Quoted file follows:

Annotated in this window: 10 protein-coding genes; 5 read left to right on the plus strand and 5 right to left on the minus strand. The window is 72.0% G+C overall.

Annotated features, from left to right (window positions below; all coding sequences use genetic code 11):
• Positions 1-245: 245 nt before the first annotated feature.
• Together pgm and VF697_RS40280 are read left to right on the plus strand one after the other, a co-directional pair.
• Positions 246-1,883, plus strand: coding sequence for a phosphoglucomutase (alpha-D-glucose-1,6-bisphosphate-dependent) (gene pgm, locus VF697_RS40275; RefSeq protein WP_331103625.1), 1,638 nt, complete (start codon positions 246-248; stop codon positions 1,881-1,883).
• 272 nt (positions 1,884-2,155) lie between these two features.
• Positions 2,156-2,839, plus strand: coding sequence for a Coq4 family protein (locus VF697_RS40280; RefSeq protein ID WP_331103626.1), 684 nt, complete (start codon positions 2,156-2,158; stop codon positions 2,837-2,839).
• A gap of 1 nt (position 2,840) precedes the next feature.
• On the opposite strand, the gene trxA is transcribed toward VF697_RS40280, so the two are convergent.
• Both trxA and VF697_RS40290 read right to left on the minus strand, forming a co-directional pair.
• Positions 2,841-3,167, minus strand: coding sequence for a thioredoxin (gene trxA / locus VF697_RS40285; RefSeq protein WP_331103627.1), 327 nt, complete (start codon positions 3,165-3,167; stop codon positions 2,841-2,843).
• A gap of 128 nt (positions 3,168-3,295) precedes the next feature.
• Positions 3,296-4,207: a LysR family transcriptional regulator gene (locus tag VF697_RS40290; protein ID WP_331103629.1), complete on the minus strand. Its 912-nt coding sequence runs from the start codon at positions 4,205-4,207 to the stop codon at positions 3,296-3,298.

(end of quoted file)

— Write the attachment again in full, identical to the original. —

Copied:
Annotated in this window: 10 protein-coding genes; 5 read left to right on the plus strand and 5 right to left on the minus strand. The window is 72.0% G+C overall.

Annotated features, from left to right (window positions below; all coding sequences use genetic code 11):
• Positions 1-245: 245 nt before the first annotated feature.
• Together pgm and VF697_RS40280 are read left to right on the plus strand one after the other, a co-directional pair.
• Positions 246-1,883, plus strand: coding sequence for a phosphoglucomutase (alpha-D-glucose-1,6-bisphosphate-dependent) (gene pgm, locus VF697_RS40275; RefSeq protein WP_331103625.1), 1,638 nt, complete (start codon positions 246-248; stop codon positions 1,881-1,883).
• 272 nt (positions 1,884-2,155) lie between these two features.
• Positions 2,156-2,839, plus strand: coding sequence for a Coq4 family protein (locus VF697_RS40280; RefSeq protein ID WP_331103626.1), 684 nt, complete (start codon positions 2,156-2,158; stop codon positions 2,837-2,839).
• A gap of 1 nt (position 2,840) precedes the next feature.
• On the opposite strand, the gene trxA is transcribed toward VF697_RS40280, so the two are convergent.
• Both trxA and VF697_RS40290 read right to left on the minus strand, forming a co-directional pair.
• Positions 2,841-3,167, minus strand: coding sequence for a thioredoxin (gene trxA / locus VF697_RS40285; RefSeq protein WP_331103627.1), 327 nt, complete (start codon positions 3,165-3,167; stop codon positions 2,841-2,843).
• A gap of 128 nt (positions 3,168-3,295) precedes the next feature.
• Positions 3,296-4,207: a LysR family transcriptional regulator gene (locus tag VF697_RS40290; protein ID WP_331103629.1), complete on the minus strand. Its 912-nt coding sequence runs from the start codon at positions 4,205-4,207 to the stop codon at positions 3,296-3,298.